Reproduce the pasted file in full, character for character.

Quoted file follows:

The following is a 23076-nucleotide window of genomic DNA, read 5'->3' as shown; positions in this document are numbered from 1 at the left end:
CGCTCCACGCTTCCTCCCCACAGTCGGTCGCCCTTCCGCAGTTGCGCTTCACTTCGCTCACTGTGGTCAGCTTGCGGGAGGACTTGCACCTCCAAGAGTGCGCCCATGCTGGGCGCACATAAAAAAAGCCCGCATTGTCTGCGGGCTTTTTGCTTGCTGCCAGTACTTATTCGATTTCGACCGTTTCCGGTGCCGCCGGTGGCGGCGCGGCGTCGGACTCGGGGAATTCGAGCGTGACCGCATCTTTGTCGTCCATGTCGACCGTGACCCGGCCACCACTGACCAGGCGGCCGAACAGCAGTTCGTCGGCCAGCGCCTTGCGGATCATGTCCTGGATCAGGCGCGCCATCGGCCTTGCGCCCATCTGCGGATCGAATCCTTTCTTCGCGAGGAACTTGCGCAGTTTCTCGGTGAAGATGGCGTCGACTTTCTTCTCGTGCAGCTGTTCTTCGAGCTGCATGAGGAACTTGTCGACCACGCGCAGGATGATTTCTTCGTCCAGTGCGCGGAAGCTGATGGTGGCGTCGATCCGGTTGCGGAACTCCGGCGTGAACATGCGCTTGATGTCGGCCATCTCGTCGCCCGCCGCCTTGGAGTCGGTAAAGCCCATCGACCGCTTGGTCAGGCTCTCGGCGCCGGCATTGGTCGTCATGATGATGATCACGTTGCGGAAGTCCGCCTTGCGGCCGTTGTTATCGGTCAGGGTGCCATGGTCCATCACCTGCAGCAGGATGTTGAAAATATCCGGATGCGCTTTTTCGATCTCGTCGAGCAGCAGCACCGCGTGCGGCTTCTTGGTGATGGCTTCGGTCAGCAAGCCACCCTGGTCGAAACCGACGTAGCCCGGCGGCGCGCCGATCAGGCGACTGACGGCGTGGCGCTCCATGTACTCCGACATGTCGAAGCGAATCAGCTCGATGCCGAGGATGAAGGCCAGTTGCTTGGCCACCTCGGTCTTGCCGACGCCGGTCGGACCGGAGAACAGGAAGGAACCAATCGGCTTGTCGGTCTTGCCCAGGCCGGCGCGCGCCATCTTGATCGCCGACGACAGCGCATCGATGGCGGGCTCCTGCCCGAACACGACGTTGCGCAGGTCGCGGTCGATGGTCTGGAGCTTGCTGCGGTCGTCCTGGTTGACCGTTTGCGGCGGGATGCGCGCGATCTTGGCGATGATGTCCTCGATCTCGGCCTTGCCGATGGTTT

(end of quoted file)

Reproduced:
The following is a 23076-nucleotide window of genomic DNA, read 5'->3' as shown; positions in this document are numbered from 1 at the left end:
CGCTCCACGCTTCCTCCCCACAGTCGGTCGCCCTTCCGCAGTTGCGCTTCACTTCGCTCACTGTGGTCAGCTTGCGGGAGGACTTGCACCTCCAAGAGTGCGCCCATGCTGGGCGCACATAAAAAAAGCCCGCATTGTCTGCGGGCTTTTTGCTTGCTGCCAGTACTTATTCGATTTCGACCGTTTCCGGTGCCGCCGGTGGCGGCGCGGCGTCGGACTCGGGGAATTCGAGCGTGACCGCATCTTTGTCGTCCATGTCGACCGTGACCCGGCCACCACTGACCAGGCGGCCGAACAGCAGTTCGTCGGCCAGCGCCTTGCGGATCATGTCCTGGATCAGGCGCGCCATCGGCCTTGCGCCCATCTGCGGATCGAATCCTTTCTTCGCGAGGAACTTGCGCAGTTTCTCGGTGAAGATGGCGTCGACTTTCTTCTCGTGCAGCTGTTCTTCGAGCTGCATGAGGAACTTGTCGACCACGCGCAGGATGATTTCTTCGTCCAGTGCGCGGAAGCTGATGGTGGCGTCGATCCGGTTGCGGAACTCCGGCGTGAACATGCGCTTGATGTCGGCCATCTCGTCGCCCGCCGCCTTGGAGTCGGTAAAGCCCATCGACCGCTTGGTCAGGCTCTCGGCGCCGGCATTGGTCGTCATGATGATGATCACGTTGCGGAAGTCCGCCTTGCGGCCGTTGTTATCGGTCAGGGTGCCATGGTCCATCACCTGCAGCAGGATGTTGAAAATATCCGGATGCGCTTTTTCGATCTCGTCGAGCAGCAGCACCGCGTGCGGCTTCTTGGTGATGGCTTCGGTCAGCAAGCCACCCTGGTCGAAACCGACGTAGCCCGGCGGCGCGCCGATCAGGCGACTGACGGCGTGGCGCTCCATGTACTCCGACATGTCGAAGCGAATCAGCTCGATGCCGAGGATGAAGGCCAGTTGCTTGGCCACCTCGGTCTTGCCGACGCCGGTCGGACCGGAGAACAGGAAGGAACCAATCGGCTTGTCGGTCTTGCCCAGGCCGGCGCGCGCCATCTTGATCGCCGACGACAGCGCATCGATGGCGGGCTCCTGCCCGAACACGACGTTGCGCAGGTCGCGGTCGATGGTCTGGAGCTTGCTGCGGTCGTCCTGGTTGACCGTTTGCGGCGGGATGCGCGCGATCTTGGCGATGATGTCCTCGATCTCGGCCTTGCCGATGGTTT